Can Cities Fix a Post-Pandemic World Order?
The global multilateral system has failed to rise to the coronavirus challenge. It is time to let local leaders step in.

The Abolition Geographies of COVID-19
The lack of housing for returning residents reveals the intertwining crises of our housing and carceral systems—crises that COVID-19 exacerbates, but does not create. Though not often considered as part of the same struggle, housing constitutes a crucial piece of the abolitionist puzzle.

Cities will endure, but urban design must adapt to coronavirus risks and fears
The long-term impacts of coronavirus on our cities are difficult to predict, but one thing is certain: cities won’t die. Diseases have been hugely influential in shaping our cities, history shows. Cities represent continuity regardless of crises – they endure, adapt and grow.

Storia semiseria della cartografia esattissima delle epidemie, Anno Domini 1690-2020
Le epidemie hanno segnato anche la storia della cartografia, e viceversa: le carte ci raccontano come sono state pensate e quindi affrontate le epidemie. Ci dicono cosa cambia e cosa, ahimè, non cambierà mai. Il primo esempio si deve a Filippo de Arrieta: peste, Bari, fine del ‘600.


Coronavirus is giving us a glimpse of the future of work – and it’s a nightmare
Women working at home are doing more childcare and housework, while virtual work has no knocking-off time. Will this end along with the lockdown? Don’t bet on it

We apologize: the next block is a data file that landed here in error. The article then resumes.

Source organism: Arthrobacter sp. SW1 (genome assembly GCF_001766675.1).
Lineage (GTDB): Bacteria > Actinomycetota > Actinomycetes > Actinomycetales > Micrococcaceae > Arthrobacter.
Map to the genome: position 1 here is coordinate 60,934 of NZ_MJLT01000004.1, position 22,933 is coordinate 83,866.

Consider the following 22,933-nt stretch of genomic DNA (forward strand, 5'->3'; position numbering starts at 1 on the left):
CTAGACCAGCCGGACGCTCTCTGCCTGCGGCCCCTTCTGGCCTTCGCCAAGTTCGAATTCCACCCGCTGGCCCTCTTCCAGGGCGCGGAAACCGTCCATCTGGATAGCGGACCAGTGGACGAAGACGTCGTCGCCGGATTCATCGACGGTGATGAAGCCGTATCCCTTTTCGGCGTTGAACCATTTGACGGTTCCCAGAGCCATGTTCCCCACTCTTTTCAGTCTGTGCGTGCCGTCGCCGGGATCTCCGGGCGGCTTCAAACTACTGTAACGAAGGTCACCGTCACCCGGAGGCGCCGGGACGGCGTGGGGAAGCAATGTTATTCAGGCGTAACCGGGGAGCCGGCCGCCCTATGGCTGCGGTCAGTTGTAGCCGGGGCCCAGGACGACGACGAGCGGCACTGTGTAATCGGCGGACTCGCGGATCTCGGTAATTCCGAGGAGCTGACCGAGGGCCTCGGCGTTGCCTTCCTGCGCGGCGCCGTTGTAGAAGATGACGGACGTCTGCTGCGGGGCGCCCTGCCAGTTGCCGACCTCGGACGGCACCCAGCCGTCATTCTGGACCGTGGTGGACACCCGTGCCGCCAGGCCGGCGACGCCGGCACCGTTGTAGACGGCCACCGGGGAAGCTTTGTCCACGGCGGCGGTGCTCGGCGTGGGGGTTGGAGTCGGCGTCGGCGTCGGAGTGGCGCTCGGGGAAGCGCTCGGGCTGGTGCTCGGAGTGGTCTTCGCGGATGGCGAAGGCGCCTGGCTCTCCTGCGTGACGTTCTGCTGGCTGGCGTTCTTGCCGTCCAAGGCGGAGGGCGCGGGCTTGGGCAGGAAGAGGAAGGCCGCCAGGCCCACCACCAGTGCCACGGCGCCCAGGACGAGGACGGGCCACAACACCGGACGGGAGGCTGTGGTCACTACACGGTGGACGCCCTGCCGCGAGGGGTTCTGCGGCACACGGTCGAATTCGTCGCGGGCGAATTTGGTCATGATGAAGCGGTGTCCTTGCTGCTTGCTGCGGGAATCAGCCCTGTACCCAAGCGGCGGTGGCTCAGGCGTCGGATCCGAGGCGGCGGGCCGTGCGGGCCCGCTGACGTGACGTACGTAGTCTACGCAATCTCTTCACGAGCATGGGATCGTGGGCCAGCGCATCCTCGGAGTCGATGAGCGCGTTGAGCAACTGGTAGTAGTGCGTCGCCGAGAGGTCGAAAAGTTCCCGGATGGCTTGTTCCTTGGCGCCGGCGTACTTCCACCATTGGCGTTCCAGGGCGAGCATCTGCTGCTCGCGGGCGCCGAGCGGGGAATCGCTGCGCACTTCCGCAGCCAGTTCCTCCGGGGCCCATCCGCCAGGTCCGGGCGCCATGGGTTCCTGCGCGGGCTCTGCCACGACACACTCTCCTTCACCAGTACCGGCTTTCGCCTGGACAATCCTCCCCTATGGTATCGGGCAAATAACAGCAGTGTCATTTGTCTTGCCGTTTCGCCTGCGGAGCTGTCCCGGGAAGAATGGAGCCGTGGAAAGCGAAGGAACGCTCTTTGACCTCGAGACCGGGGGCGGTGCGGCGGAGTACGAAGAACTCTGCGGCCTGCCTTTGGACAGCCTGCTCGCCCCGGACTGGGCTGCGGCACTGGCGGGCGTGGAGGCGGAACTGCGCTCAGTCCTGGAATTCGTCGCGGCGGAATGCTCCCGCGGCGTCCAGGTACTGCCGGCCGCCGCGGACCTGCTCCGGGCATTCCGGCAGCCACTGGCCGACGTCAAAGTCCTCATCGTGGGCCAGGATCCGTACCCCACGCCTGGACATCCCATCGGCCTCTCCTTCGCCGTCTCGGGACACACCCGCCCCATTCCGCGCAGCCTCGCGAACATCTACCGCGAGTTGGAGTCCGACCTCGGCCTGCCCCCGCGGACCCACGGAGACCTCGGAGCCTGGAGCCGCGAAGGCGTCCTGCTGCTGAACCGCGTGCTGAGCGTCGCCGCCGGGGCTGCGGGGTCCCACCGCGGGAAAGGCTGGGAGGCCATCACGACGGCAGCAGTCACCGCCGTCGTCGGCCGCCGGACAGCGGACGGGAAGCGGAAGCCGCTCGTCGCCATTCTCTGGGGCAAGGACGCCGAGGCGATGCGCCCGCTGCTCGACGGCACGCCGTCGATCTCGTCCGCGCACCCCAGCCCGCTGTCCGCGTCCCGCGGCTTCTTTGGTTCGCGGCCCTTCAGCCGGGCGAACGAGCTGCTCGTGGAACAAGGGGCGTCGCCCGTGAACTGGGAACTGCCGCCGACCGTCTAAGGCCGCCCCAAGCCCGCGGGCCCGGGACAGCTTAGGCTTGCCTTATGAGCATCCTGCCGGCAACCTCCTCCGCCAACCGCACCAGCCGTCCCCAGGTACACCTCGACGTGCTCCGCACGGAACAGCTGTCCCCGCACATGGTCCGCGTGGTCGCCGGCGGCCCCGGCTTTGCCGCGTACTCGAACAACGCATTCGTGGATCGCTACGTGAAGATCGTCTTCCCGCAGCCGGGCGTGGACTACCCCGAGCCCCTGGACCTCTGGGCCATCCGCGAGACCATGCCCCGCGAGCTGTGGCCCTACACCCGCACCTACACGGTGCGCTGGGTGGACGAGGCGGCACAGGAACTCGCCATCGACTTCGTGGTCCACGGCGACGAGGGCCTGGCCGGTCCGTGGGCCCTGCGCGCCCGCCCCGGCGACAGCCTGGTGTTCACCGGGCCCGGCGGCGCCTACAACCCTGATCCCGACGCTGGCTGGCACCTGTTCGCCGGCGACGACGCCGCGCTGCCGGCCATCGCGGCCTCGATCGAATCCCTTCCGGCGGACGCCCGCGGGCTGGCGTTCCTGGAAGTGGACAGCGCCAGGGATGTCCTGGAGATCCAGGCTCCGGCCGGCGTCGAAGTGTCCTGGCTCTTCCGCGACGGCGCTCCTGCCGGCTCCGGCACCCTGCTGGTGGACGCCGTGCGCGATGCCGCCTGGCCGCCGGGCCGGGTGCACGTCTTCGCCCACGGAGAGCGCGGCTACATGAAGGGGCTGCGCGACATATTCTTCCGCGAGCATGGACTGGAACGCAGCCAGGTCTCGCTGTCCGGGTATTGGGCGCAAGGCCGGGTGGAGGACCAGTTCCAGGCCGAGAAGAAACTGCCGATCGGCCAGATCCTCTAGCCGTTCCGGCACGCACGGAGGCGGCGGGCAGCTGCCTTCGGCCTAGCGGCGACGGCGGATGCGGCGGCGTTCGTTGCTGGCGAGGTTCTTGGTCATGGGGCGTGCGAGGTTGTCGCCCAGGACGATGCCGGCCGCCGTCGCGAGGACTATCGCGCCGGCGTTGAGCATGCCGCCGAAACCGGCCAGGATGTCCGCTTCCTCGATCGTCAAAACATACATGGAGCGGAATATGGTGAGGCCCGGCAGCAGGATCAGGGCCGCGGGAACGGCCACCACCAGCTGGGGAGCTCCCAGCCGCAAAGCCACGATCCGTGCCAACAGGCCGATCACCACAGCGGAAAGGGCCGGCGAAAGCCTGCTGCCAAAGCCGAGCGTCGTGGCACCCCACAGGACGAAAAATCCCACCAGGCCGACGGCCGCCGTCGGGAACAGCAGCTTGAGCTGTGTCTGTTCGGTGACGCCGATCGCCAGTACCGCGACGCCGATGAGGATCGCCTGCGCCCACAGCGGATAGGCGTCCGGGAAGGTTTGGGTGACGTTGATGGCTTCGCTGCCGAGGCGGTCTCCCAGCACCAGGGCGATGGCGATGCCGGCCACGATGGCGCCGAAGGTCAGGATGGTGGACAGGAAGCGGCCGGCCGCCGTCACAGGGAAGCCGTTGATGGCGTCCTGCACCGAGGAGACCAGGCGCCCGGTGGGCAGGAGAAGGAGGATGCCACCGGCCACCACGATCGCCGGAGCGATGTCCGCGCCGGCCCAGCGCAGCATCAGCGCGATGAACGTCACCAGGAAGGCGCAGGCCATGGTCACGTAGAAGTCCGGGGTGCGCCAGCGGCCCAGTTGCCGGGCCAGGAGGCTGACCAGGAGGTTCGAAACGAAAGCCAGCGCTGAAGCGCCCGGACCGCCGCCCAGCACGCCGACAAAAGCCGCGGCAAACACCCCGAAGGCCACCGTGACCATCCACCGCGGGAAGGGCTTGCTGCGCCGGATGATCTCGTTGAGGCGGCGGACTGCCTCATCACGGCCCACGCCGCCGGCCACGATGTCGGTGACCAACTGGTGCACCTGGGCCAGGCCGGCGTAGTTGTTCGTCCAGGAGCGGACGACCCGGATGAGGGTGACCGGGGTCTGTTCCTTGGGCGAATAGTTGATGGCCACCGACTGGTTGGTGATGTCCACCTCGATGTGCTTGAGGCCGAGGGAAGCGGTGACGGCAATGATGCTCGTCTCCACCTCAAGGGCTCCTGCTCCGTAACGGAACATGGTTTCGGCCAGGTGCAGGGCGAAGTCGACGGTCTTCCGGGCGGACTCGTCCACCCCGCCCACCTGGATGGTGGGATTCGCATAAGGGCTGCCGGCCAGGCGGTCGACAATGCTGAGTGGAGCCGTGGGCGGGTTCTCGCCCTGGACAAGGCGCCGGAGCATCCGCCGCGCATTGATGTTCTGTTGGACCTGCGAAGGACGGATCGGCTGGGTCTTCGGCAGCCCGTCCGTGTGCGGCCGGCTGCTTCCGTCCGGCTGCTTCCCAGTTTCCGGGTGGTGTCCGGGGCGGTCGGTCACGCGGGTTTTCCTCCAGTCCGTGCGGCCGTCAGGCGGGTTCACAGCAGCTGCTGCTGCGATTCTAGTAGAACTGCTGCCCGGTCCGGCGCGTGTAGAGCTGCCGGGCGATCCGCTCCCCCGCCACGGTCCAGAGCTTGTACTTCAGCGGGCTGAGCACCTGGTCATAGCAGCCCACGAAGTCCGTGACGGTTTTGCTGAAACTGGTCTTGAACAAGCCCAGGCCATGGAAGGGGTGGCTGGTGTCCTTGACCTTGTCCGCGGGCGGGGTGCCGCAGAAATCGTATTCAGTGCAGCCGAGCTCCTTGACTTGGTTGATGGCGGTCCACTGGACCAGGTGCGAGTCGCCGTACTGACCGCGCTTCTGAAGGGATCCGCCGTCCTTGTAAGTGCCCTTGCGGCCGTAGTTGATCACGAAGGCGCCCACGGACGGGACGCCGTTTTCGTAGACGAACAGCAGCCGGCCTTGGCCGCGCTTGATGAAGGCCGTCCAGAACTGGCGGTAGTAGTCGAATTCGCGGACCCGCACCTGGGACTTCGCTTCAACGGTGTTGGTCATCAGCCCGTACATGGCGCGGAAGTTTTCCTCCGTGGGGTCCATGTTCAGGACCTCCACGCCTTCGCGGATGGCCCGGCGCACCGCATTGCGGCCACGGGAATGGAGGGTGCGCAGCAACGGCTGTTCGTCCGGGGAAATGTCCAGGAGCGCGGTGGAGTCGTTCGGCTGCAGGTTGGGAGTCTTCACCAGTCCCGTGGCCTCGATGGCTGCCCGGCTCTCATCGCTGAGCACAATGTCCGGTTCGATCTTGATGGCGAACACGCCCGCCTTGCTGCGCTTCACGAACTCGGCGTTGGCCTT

El teletrabajo llega para quedarse, con escasa regulación y riesgo de efectos psicológicos
Este modelo permite a las empresas ahorrar costes (alquiler, luz, internet…) pero, por la falta de regulación, estos gastos puede recaer de forma directa sobre la espalda de cada empleado.

Where next for the gig economy and precarious work post COVID-19?
The global pandemic exposes the inherent precarity at the heart of the gig economy for governments, organisations and individuals. But will conditions for precarious workers change post the crisis?

Governing through insecurity: what COVID 19 tells us about precarity under (neo)liberalism
COVID 19 not only highlights the hierarchy of precarity experienced by the population; but demonstrates the ways through which neoliberal discourses of ‘strong’ versus ‘weak’ are used to mask structural inequalities and to justify state (in)action in the face of a global pandemic 

Siervos por Uber: temporeros y Covid-19 en Europa
Las restricciones de movilidad decretadas para frenar el avance de la pandemia ponen en riesgo las cosechas de la UE. Pero este shock es asimétrico, y quienes más lo sufren son los trabajadores migrantes, tanto europeos como extranjeros.

Coronavirus : salariés en Uber forme
En période d’urgence sanitaire, des dizaines de milliers de travailleurs plateformes continuent leur mission sans protection particulière, faute d’obligation des plateformes sur ce point à leur égard. À la lumière de récentes jurisprudences, envisageons ici de placer ces indépendants sous le statut de salariés et imaginons un instant quels seraient leurs droits en cette période de crise.

Social Movements

The Making of the Tech Worker Movement